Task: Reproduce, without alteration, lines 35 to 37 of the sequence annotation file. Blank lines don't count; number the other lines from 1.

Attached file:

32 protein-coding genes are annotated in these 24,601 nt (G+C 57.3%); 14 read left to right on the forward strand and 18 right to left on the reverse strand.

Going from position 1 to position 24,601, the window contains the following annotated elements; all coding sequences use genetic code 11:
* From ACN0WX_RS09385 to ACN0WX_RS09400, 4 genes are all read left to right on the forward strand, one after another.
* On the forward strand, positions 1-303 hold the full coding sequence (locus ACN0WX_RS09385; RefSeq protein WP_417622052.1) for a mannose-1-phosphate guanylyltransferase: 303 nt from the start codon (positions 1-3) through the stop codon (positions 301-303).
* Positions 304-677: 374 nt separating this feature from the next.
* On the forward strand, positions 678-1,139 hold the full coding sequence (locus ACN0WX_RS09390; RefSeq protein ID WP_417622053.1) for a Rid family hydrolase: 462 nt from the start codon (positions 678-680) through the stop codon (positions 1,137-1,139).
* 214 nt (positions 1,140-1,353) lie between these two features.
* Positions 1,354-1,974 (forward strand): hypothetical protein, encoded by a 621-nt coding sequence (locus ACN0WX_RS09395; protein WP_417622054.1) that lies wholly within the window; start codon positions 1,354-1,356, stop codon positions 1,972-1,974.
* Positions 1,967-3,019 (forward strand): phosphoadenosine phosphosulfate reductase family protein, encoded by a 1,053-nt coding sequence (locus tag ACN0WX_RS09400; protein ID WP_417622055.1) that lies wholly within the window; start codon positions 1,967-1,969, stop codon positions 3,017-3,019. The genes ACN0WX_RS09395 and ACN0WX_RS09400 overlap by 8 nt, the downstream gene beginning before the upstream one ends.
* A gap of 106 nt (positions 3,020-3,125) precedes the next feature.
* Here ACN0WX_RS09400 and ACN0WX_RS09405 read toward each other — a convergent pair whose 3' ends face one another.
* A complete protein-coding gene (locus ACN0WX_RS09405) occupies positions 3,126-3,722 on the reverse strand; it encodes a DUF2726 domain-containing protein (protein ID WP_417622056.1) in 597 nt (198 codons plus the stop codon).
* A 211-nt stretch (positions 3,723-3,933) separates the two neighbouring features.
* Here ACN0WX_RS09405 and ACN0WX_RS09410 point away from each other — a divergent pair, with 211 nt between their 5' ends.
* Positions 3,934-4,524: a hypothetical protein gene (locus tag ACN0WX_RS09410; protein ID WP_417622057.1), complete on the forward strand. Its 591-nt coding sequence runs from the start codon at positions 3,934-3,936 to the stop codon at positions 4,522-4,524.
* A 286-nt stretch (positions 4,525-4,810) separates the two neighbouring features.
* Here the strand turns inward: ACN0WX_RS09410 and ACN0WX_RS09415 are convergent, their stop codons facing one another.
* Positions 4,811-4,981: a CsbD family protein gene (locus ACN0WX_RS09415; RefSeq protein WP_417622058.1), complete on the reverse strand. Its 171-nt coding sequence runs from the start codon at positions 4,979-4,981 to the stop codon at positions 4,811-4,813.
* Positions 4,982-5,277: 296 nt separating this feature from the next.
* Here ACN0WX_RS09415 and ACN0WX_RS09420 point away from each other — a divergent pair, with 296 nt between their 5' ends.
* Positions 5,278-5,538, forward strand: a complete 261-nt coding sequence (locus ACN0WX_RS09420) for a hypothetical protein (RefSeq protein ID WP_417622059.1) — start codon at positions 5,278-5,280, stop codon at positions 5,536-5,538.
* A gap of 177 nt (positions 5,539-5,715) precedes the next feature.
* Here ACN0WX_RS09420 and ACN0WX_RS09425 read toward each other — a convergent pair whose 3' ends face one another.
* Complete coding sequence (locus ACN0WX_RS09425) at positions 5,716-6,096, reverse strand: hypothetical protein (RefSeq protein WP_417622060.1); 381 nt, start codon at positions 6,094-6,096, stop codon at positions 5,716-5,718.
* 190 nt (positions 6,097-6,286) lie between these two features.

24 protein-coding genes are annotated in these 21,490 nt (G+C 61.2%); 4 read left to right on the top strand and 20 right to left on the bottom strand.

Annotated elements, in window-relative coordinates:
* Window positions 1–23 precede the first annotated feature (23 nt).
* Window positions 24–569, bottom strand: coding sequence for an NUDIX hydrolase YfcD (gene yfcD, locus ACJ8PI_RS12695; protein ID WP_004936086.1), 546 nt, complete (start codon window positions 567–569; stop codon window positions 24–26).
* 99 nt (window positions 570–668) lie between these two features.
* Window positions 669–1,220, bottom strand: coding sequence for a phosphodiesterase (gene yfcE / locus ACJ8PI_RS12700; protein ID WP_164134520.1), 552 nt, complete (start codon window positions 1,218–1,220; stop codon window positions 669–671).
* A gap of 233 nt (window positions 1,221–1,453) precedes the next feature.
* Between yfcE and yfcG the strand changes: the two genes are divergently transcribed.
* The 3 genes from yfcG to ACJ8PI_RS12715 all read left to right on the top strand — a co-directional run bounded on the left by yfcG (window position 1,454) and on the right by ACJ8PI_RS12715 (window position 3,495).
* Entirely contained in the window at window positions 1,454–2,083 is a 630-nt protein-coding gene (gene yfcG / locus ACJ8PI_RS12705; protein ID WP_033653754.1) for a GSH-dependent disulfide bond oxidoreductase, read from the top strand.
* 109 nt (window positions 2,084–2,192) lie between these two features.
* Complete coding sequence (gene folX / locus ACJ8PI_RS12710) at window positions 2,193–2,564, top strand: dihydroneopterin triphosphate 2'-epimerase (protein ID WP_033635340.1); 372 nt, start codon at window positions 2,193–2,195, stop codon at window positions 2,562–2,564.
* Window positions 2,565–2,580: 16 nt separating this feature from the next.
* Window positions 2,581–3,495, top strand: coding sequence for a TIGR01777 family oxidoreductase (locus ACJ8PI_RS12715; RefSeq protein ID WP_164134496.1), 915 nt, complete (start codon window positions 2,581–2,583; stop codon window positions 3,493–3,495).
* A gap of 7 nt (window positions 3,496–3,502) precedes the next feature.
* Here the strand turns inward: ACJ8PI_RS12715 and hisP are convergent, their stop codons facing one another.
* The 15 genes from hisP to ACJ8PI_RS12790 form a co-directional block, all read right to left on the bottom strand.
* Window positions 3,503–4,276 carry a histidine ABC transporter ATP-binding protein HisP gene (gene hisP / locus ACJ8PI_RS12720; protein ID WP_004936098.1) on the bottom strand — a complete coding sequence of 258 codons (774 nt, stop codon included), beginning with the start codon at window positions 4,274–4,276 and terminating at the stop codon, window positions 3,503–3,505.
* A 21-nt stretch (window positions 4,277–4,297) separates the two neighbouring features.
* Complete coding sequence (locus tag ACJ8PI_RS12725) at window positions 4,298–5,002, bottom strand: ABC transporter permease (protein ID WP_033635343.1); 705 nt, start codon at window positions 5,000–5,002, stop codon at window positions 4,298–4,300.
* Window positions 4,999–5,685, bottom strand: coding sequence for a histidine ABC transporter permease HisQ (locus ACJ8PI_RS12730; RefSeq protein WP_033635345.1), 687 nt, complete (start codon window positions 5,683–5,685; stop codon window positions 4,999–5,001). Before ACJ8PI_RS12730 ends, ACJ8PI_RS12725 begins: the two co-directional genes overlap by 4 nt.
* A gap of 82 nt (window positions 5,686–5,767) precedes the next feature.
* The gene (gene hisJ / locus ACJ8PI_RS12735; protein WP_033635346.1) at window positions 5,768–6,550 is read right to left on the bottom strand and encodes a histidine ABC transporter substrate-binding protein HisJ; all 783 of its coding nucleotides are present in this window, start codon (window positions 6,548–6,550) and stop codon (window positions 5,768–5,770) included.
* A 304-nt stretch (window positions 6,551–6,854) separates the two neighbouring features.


* Entirely contained in the window at window positions 1,454–2,083 is a 630-nt protein-coding gene (gene yfcG / locus ACJ8PI_RS12705; protein ID WP_033653754.1) for a GSH-dependent disulfide bond oxidoreductase, read from the top strand.
* 109 nt (window positions 2,084–2,192) lie between these two features.
* Complete coding sequence (gene folX / locus ACJ8PI_RS12710) at window positions 2,193–2,564, top strand: dihydroneopterin triphosphate 2'-epimerase (protein ID WP_033635340.1); 372 nt, start codon at window positions 2,193–2,195, stop codon at window positions 2,562–2,564.